China’s telecom Huawei has been hit by four rounds of U.S. sanctions in less than two years. After nearly eight months of chip shortages, Huawei’s smartphone business has been battered, forcing it to expand into “crossover” businesses, such as smart pig farming, mining, and car sales.
On May 4, Bonjour Holdings Limited, one of Hong Kong’s leading cosmetics retailers, signed a cooperation agreement with Huawei International Co. Ltd. in Hong Kong, for joint brand marketing in another Huawei “crossover” business venture.
The announcement said that Bonjour Technology Services Limited, a wholly-owned subsidiary, had entered into a non-binding memorandum of understanding with Huawei’s subsidiary, Huawei International Co. Ltd. in Hong Kong, to conduct co-brand sales.
The specific cooperation between the two parties outlines that Huawei Hong Kong will build smart retail stores and provide technical support for Bonjour through big data analysis, electronic payment, Wifi6, and other technology solutions.
US Sanctions Against Huawei and Affiliates
Late last month, Huawei’s consumer business CEO Yu Chengdong said that in a short span of less than two years, the United States had imposed four rounds of sanctions on Huawei. As a result, Huawei lost its high-end domestic market to Apple, its middle and low-end domestic market to Oppo, Vivo, and Xiaomi, and its overseas market to Apple, Samsung, and other Chinese brands.
In May 2019, the Trump administration issued its first ban against Huawei. The Commerce Department announced that Huawei and 68 affiliated companies had been placed on the Bureau of Industry and Security’s (BIS) Entity List of Export Control. Before importing American parts, Huawei must first obtain the approval of BIS; otherwise, American companies cannot sell or transfer technology or products to Huawei.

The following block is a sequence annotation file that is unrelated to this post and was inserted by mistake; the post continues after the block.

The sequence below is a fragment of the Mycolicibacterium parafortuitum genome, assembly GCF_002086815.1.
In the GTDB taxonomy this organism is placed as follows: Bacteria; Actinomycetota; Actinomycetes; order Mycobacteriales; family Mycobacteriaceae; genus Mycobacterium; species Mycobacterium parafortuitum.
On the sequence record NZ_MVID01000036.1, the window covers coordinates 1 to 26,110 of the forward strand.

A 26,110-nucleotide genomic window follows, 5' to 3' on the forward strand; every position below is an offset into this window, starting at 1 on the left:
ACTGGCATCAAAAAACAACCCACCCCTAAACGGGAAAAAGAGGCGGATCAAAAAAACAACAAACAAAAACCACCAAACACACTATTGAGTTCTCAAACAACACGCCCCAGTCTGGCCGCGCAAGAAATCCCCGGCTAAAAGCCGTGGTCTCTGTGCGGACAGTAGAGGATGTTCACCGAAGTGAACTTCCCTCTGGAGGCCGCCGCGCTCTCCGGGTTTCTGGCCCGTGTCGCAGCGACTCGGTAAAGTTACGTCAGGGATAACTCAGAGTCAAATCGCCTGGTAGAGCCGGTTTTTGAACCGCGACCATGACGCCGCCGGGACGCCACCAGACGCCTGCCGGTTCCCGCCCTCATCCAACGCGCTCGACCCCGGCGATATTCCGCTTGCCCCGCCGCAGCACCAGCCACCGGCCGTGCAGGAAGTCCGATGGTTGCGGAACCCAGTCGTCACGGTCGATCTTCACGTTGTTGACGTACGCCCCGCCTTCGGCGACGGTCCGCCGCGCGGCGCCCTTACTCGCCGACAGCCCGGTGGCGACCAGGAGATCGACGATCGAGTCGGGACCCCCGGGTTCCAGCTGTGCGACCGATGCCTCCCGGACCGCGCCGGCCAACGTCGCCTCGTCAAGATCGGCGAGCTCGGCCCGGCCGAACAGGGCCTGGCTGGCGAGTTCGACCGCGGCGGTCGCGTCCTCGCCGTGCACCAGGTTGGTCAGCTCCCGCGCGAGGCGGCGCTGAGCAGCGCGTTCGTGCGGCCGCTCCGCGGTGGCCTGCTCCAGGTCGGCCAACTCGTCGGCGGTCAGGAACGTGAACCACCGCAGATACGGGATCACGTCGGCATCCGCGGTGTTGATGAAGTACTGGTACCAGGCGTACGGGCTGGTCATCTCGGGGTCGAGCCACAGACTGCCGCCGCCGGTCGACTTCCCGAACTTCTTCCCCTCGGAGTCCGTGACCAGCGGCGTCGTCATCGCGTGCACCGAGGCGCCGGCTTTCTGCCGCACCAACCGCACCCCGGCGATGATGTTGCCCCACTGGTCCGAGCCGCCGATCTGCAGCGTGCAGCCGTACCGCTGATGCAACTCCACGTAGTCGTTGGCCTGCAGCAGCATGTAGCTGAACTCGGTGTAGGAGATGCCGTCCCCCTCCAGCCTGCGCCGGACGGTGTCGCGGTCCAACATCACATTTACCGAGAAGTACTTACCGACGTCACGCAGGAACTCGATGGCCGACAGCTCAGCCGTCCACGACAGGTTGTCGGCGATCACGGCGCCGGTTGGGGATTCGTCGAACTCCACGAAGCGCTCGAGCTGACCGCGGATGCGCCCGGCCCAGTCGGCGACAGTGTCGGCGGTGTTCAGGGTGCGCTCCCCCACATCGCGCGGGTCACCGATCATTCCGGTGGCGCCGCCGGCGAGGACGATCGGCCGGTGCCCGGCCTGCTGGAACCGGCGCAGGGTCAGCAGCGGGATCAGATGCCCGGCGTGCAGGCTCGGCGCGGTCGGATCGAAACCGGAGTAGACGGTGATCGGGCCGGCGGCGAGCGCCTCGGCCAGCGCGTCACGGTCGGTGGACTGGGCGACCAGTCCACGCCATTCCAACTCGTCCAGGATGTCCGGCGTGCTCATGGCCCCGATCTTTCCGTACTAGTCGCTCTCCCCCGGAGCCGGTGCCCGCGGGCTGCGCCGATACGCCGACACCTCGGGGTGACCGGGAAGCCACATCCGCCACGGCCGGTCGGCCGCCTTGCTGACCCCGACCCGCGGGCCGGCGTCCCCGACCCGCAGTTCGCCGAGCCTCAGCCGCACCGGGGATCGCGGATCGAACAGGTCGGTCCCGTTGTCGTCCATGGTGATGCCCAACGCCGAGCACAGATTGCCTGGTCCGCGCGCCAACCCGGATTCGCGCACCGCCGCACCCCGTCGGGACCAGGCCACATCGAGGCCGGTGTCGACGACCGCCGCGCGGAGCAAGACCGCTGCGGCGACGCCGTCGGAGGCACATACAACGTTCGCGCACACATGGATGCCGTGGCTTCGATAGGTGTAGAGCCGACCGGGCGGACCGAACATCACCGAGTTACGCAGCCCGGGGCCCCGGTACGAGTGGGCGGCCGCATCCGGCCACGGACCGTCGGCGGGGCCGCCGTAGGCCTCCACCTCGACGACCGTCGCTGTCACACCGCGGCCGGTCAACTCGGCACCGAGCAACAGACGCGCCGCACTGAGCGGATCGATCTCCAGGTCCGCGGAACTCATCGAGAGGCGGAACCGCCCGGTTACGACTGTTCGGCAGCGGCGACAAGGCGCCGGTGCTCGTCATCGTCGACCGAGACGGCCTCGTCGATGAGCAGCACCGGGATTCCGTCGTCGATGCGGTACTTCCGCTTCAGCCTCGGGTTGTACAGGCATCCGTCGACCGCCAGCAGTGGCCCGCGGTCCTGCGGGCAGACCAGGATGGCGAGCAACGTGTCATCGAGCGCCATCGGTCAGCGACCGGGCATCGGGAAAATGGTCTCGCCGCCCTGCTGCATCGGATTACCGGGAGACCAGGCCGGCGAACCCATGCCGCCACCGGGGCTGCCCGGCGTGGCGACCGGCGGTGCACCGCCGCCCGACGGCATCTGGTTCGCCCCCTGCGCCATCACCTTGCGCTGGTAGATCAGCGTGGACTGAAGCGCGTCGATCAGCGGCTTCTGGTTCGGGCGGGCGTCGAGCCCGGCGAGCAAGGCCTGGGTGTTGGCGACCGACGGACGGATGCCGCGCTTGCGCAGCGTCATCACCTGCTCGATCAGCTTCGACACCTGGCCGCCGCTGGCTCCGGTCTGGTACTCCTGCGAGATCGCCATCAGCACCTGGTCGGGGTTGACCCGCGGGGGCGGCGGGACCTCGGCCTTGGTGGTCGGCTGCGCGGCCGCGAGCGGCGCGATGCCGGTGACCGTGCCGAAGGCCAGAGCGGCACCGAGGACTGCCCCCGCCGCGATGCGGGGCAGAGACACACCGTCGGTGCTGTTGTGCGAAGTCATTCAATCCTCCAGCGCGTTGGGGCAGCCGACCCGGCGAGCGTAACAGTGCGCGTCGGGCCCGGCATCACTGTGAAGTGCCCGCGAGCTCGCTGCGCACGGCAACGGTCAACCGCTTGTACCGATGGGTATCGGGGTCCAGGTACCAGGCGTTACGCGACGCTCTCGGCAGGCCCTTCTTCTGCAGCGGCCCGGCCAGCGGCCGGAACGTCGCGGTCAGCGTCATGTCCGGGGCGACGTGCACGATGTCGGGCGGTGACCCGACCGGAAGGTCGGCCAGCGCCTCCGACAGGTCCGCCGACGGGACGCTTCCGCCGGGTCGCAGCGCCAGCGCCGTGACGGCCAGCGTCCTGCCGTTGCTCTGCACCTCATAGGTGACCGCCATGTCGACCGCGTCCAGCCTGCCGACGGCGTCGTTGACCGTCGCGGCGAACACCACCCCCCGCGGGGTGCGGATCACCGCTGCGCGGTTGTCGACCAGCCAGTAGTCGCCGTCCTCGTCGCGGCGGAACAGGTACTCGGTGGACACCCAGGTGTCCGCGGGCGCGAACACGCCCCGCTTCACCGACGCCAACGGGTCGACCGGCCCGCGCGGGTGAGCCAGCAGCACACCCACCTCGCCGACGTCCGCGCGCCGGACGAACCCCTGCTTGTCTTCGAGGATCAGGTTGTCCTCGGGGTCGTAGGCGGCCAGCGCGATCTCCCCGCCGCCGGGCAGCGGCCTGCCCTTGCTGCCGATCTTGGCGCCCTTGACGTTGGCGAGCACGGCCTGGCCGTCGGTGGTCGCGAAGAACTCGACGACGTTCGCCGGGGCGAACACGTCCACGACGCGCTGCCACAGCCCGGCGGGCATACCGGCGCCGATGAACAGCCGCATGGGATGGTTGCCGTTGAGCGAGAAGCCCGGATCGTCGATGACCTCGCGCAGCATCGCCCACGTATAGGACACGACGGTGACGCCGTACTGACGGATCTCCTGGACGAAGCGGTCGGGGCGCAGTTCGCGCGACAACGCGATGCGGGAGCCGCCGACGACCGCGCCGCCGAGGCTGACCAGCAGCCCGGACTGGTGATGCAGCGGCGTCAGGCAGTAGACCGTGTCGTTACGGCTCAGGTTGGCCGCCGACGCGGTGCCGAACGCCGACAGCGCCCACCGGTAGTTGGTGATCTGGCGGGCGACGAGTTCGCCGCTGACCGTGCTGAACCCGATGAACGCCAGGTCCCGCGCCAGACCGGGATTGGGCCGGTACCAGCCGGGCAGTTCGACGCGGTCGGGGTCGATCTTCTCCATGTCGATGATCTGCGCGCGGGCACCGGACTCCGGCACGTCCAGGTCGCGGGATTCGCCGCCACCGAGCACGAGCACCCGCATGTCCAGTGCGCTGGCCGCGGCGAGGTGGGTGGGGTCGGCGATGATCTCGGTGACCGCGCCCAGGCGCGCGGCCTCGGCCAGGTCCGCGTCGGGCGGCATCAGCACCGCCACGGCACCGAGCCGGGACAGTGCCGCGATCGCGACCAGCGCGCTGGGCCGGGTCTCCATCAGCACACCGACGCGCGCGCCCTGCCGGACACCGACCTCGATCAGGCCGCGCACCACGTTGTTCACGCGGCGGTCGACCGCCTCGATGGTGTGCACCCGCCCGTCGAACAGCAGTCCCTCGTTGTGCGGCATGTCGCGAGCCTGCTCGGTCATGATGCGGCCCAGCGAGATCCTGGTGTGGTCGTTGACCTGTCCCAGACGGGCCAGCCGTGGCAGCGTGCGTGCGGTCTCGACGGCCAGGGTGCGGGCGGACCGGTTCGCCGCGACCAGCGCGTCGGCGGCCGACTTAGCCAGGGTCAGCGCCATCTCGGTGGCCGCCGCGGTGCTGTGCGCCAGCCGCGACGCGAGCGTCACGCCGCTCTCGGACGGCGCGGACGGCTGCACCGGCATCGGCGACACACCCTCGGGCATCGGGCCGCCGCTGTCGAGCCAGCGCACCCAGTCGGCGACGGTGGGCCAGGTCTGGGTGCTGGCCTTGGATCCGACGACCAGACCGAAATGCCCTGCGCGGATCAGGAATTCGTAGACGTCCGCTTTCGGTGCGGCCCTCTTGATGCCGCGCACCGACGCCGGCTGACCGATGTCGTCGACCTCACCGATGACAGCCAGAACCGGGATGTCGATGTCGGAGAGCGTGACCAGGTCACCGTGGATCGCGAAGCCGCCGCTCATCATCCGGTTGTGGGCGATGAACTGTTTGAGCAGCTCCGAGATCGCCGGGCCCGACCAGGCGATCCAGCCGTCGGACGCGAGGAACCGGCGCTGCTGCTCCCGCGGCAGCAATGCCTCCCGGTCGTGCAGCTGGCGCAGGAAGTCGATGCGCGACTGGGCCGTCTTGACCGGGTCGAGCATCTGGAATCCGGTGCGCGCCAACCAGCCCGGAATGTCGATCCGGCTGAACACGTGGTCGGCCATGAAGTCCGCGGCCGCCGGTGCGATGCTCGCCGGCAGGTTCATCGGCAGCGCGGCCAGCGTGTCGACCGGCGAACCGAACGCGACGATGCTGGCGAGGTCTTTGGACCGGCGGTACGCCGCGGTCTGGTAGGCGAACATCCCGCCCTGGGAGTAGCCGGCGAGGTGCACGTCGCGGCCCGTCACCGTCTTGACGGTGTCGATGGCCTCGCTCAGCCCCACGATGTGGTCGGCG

In August 2019, forty-six Huawei affiliates were added to the entity list.
On May 15, 2020, the Department of Commerce announced that it would further cut Huawei and its affiliates off the global chip supply chain through the newly revised Foreign Produced Direct Product Rule.
On Aug. 17, 2020, the Department of Commerce added another 38 non-U.S. affiliates of Huawei to the entity list, which took effect immediately, in order to prevent Huawei from circumventing the U.S. export ban through third-party companies. This brought the total number of Huawei affiliates on the Entity List to 152.
After a 120-day grace period following the announcement of the ban on Sept. 14, 2020, companies selling semiconductor products containing U.S. technology to Huawei had to first obtain an export license from the U.S. government, leaving Huawei facing great difficulty obtaining chips from commercial sources.
The rules explicitly state that at any stage of the deal, anyone using American software or American-made products must obtain a license from the U.S. Commerce Department to sell chips to Huawei.
The impact on the industry was immediate. TSMC (Taiwan Semiconductor Manufacturing Company), Intel, Qualcomm, MediaTek, Micron, and other chip manufacturers announced that they would stop selling products to Huawei after Sept. 15. Even SMIC, a Chinese chip foundry, has euphemistically said it would “absolutely abide by international regulations.”
Sales of Huawei Phones Have Plummeted